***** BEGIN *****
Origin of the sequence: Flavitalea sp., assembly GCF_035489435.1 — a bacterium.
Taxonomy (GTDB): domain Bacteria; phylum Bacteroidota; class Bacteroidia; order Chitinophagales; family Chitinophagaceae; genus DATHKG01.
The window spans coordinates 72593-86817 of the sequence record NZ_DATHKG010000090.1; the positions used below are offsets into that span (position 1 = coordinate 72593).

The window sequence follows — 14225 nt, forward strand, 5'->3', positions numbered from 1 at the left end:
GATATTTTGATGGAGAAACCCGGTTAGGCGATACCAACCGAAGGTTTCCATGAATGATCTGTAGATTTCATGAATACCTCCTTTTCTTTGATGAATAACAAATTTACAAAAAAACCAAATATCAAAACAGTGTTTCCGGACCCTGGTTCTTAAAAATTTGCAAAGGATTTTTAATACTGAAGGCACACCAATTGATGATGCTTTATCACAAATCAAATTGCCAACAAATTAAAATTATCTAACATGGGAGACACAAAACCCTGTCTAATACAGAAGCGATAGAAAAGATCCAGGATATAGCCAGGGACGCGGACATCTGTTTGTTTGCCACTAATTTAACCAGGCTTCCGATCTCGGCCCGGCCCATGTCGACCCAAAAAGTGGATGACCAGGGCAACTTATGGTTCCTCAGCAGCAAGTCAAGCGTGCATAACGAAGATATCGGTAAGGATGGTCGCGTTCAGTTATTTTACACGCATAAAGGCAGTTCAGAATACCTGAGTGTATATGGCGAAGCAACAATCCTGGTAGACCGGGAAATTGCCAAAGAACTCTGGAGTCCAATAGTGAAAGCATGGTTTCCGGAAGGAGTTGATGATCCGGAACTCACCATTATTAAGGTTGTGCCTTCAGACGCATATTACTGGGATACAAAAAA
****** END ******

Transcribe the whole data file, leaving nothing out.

Origin of the sequence: Flavitalea sp., assembly GCF_035489435.1 — a bacterium.
Taxonomy (GTDB): domain Bacteria; phylum Bacteroidota; class Bacteroidia; order Chitinophagales; family Chitinophagaceae; genus DATHKG01.
The window spans coordinates 72593-86817 of the sequence record NZ_DATHKG010000090.1; the positions used below are offsets into that span (position 1 = coordinate 72593).

The window sequence follows — 14225 nt, forward strand, 5'->3', positions numbered from 1 at the left end:
GATATTTTGATGGAGAAACCCGGTTAGGCGATACCAACCGAAGGTTTCCATGAATGATCTGTAGATTTCATGAATACCTCCTTTTCTTTGATGAATAACAAATTTACAAAAAAACCAAATATCAAAACAGTGTTTCCGGACCCTGGTTCTTAAAAATTTGCAAAGGATTTTTAATACTGAAGGCACACCAATTGATGATGCTTTATCACAAATCAAATTGCCAACAAATTAAAATTATCTAACATGGGAGACACAAAACCCTGTCTAATACAGAAGCGATAGAAAAGATCCAGGATATAGCCAGGGACGCGGACATCTGTTTGTTTGCCACTAATTTAACCAGGCTTCCGATCTCGGCCCGGCCCATGTCGACCCAAAAAGTGGATGACCAGGGCAACTTATGGTTCCTCAGCAGCAAGTCAAGCGTGCATAACGAAGATATCGGTAAGGATGGTCGCGTTCAGTTATTTTACACGCATAAAGGCAGTTCAGAATACCTGAGTGTATATGGCGAAGCAACAATCCTGGTAGACCGGGAAATTGCCAAAGAACTCTGGAGTCCAATAGTGAAAGCATGGTTTCCGGAAGGAGTTGATGATCCGGAACTCACCATTATTAAGGTTGTGCCTTCAGACGCATATTACTGGGATACAAAAAA